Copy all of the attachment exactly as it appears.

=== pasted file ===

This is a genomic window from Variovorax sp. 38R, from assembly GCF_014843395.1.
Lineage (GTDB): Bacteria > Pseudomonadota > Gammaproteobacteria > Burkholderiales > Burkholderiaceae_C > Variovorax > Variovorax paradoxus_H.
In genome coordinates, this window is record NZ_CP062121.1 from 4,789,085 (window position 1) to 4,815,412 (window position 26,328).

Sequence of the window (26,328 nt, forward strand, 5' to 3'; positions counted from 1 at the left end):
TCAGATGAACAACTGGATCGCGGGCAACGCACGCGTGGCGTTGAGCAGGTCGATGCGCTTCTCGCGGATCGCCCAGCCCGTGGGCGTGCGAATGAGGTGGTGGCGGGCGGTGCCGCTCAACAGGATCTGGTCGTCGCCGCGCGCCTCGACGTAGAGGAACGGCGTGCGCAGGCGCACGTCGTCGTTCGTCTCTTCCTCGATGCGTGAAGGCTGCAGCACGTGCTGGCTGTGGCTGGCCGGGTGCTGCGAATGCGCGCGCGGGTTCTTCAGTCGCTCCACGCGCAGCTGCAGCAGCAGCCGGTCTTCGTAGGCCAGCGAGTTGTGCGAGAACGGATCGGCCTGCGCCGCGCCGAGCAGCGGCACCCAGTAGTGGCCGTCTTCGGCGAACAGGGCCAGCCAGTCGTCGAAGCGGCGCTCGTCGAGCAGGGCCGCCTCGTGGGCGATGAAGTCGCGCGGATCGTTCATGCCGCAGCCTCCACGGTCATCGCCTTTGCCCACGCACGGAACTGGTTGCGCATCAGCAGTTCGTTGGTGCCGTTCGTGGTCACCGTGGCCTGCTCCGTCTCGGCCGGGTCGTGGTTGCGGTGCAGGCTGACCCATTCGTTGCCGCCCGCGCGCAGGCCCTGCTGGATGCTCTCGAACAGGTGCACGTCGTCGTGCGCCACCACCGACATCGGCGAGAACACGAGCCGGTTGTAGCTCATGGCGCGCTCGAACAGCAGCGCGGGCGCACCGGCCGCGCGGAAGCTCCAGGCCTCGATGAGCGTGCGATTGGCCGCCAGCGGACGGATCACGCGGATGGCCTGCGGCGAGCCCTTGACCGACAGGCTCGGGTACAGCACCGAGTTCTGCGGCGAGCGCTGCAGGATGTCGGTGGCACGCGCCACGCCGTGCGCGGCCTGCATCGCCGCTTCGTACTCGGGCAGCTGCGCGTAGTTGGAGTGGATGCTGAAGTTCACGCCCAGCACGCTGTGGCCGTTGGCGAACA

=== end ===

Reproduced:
This is a genomic window from Variovorax sp. 38R, from assembly GCF_014843395.1.
Lineage (GTDB): Bacteria > Pseudomonadota > Gammaproteobacteria > Burkholderiales > Burkholderiaceae_C > Variovorax > Variovorax paradoxus_H.
In genome coordinates, this window is record NZ_CP062121.1 from 4,789,085 (window position 1) to 4,815,412 (window position 26,328).

Sequence of the window (26,328 nt, forward strand, 5' to 3'; positions counted from 1 at the left end):
TCAGATGAACAACTGGATCGCGGGCAACGCACGCGTGGCGTTGAGCAGGTCGATGCGCTTCTCGCGGATCGCCCAGCCCGTGGGCGTGCGAATGAGGTGGTGGCGGGCGGTGCCGCTCAACAGGATCTGGTCGTCGCCGCGCGCCTCGACGTAGAGGAACGGCGTGCGCAGGCGCACGTCGTCGTTCGTCTCTTCCTCGATGCGTGAAGGCTGCAGCACGTGCTGGCTGTGGCTGGCCGGGTGCTGCGAATGCGCGCGCGGGTTCTTCAGTCGCTCCACGCGCAGCTGCAGCAGCAGCCGGTCTTCGTAGGCCAGCGAGTTGTGCGAGAACGGATCGGCCTGCGCCGCGCCGAGCAGCGGCACCCAGTAGTGGCCGTCTTCGGCGAACAGGGCCAGCCAGTCGTCGAAGCGGCGCTCGTCGAGCAGGGCCGCCTCGTGGGCGATGAAGTCGCGCGGATCGTTCATGCCGCAGCCTCCACGGTCATCGCCTTTGCCCACGCACGGAACTGGTTGCGCATCAGCAGTTCGTTGGTGCCGTTCGTGGTCACCGTGGCCTGCTCCGTCTCGGCCGGGTCGTGGTTGCGGTGCAGGCTGACCCATTCGTTGCCGCCCGCGCGCAGGCCCTGCTGGATGCTCTCGAACAGGTGCACGTCGTCGTGCGCCACCACCGACATCGGCGAGAACACGAGCCGGTTGTAGCTCATGGCGCGCTCGAACAGCAGCGCGGGCGCACCGGCCGCGCGGAAGCTCCAGGCCTCGATGAGCGTGCGATTGGCCGCCAGCGGACGGATCACGCGGATGGCCTGCGGCGAGCCCTTGACCGACAGGCTCGGGTACAGCACCGAGTTCTGCGGCGAGCGCTGCAGGATGTCGGTGGCACGCGCCACGCCGTGCGCGGCCTGCATCGCCGCTTCGTACTCGGGCAGCTGCGCGTAGTTGGAGTGGATGCTGAAGTTCACGCCCAGCACGCTGTGGCCGTTGGCGAACA